title. Unheimlich Project 

date. 2019

Virtual tour at www.iranshahrvision.com

statement.

Farshido Larimian’s artworks, in different stages, have been inspired by the concept of childhood and trauma. This project is following the previous works but with a difference: This series focuses on two concepts: childhood and monster.

Monster includes different types. One of them is the serial killer type. What became the main theme and the inspiration source for this series was the serial killings of Andre Chikatilo’s serial killings in Rostov in the 80s. Most of Chikatilo’s victims were children. He chased them in the parks, around schools, on a train station, and after committing his crimes he buried them in a forest.

He had bought a hut in the forest in order to use it as a safe place for his ominous crimes. There he committed his first murder. He attempted to rape a 9 year old girl named Yelena Zakotnova, he failed to achieve an erection. When the girl struggled he choked her and ejaculated while stabbing the child. 

After Chikatilo was finally arrested, he confessed to the sexual assault and murder of 54 women and children of both sexes, and he was executed to death. 

 

This set of works resembles a journey. A journey to the field of “The Uncanny” or the original German Freudian term “Unheimlich” which reminds the word “Un-Homely” to the mind. The object that doesn’t belong to the home. The thing which is ‘’allein’’ (alien.) But unlike the lexical meaning the roots of the Uncanny can be detected in a well-known place in everyday life and the reality we deal with. We have forgotten it because of the repression mechanism. Monsters belong to the field of the Uncanny too. With a Freudian viewpoint we can say that the monster is the objectification of the repressed. Within the process of the artistic creation, we have seen the objectification of the repressed as well. Monsters have been represented through art. What Farshido needed to make these series work was to move toward the extremes, toward representing the opposite extremes of childhood’s innocence and monstrosity; and he reached that point. He creates a theatrical detection to lead us toward the truth and catastrophe. The dogs are sniffing to find the rotting bodies and we are sniffing the truth with our senses through a time travel and finally we can feel the terror and the bizarre experience of a transition between innocence and monstrosity. Farshido has reached his target. He has summoned the monster.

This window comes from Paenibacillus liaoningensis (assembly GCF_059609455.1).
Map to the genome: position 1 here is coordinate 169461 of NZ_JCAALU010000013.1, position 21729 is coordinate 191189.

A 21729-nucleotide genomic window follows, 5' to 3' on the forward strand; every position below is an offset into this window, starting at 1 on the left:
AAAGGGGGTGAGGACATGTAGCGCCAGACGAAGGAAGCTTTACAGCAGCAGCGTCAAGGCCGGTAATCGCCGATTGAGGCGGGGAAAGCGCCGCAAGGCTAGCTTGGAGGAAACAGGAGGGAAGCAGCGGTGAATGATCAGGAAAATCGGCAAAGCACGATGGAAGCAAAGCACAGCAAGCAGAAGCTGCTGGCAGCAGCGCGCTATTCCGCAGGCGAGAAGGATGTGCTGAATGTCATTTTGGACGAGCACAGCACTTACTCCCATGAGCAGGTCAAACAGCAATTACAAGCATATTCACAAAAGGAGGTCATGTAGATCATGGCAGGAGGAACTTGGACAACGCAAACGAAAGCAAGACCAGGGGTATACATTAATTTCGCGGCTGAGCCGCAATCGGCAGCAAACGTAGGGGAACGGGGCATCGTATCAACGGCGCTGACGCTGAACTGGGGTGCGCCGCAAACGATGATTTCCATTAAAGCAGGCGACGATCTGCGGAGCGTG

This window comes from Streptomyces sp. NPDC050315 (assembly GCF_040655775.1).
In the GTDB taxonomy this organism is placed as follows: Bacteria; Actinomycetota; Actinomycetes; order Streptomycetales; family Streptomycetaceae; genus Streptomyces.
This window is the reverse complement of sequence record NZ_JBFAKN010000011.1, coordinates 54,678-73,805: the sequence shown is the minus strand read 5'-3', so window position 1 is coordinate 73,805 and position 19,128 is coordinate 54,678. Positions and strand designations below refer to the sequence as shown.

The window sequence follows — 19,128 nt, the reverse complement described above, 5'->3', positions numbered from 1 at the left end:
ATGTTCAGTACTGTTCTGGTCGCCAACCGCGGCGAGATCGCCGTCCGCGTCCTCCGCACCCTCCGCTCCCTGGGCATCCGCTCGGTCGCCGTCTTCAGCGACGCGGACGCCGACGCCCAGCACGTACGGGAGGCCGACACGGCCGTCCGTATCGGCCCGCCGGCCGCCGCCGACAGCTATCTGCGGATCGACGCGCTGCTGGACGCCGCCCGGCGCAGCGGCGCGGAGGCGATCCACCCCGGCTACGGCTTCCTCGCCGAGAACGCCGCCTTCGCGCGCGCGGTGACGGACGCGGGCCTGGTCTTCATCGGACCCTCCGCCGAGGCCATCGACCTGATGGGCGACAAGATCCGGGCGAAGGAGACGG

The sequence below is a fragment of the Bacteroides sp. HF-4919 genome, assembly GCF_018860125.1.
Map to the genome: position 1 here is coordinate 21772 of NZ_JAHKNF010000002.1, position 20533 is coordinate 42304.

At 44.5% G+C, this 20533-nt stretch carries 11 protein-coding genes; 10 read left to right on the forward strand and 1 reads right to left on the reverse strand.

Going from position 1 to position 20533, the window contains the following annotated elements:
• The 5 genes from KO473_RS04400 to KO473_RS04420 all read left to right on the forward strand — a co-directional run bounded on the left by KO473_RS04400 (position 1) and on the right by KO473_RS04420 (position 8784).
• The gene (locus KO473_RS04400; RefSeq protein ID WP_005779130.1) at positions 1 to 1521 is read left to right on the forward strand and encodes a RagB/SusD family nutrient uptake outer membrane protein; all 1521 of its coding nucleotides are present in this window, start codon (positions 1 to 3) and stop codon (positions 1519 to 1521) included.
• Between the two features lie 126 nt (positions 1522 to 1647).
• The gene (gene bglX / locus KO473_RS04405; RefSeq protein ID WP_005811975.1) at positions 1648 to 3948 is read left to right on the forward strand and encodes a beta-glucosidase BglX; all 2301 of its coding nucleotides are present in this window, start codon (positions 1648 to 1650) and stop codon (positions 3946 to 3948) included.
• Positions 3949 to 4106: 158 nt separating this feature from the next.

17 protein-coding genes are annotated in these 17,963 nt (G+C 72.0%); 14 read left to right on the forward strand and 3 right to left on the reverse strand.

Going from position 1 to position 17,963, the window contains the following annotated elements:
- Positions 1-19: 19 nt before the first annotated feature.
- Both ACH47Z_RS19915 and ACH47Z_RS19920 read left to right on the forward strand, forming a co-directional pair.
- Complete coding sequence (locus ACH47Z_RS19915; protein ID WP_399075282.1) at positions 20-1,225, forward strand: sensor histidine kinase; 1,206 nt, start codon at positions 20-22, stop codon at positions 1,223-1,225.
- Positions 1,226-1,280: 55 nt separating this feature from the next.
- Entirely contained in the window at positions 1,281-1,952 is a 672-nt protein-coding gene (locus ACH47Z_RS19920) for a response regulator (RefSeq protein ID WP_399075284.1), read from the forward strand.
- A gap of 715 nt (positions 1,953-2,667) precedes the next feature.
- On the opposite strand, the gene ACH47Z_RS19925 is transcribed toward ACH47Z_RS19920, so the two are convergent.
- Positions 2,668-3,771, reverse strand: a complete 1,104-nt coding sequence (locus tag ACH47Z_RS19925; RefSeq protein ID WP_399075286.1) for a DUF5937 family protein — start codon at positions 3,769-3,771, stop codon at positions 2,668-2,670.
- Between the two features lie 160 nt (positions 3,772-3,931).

✒︎ Adel Hashemi

The location of the installation for this series:


A U-shape salon, or a U-shape corridor, with walls that are covered with white tiles.

The U-shape corridor includes chambers in which artworks are installed. Every chamber's entrance is covered with transparent plastic cover with a vertical cut in the middle, which functionally resembles a transparent curtain. Using transparent plastic cover creates blurriness, vagueness, and curiosity before confrontation.


And the artworks at the middle of the U-turn (Chamber 05, Chamber 06 & Chamber 07) are covered with white plastic curtain, So that the visitors can drag the curtain and suddenly face the artworks. There are two reasons behind this type of presentation. Firstly to lead the visitors to a sudden confrontation with intense emotional fluidity of the artworks, and secondly to apply the visitors' choice and action in the process of confrontation.


This series is inspired by cliches of "horror" in fact and fiction; The only genre in which cliches are crucial to make the elements of twist and terror work.


I'd rather add this point that the U-shape reminds the "U" letter in the title of the series "Unheimlich". a close bond between content and structure. when the visitors enter the salon or corridor they have no horizon when they look forward. They don't know what to expect after the U-turn. but their destination, where they end up is so close to the entrance point.

 ✒︎ Farshido

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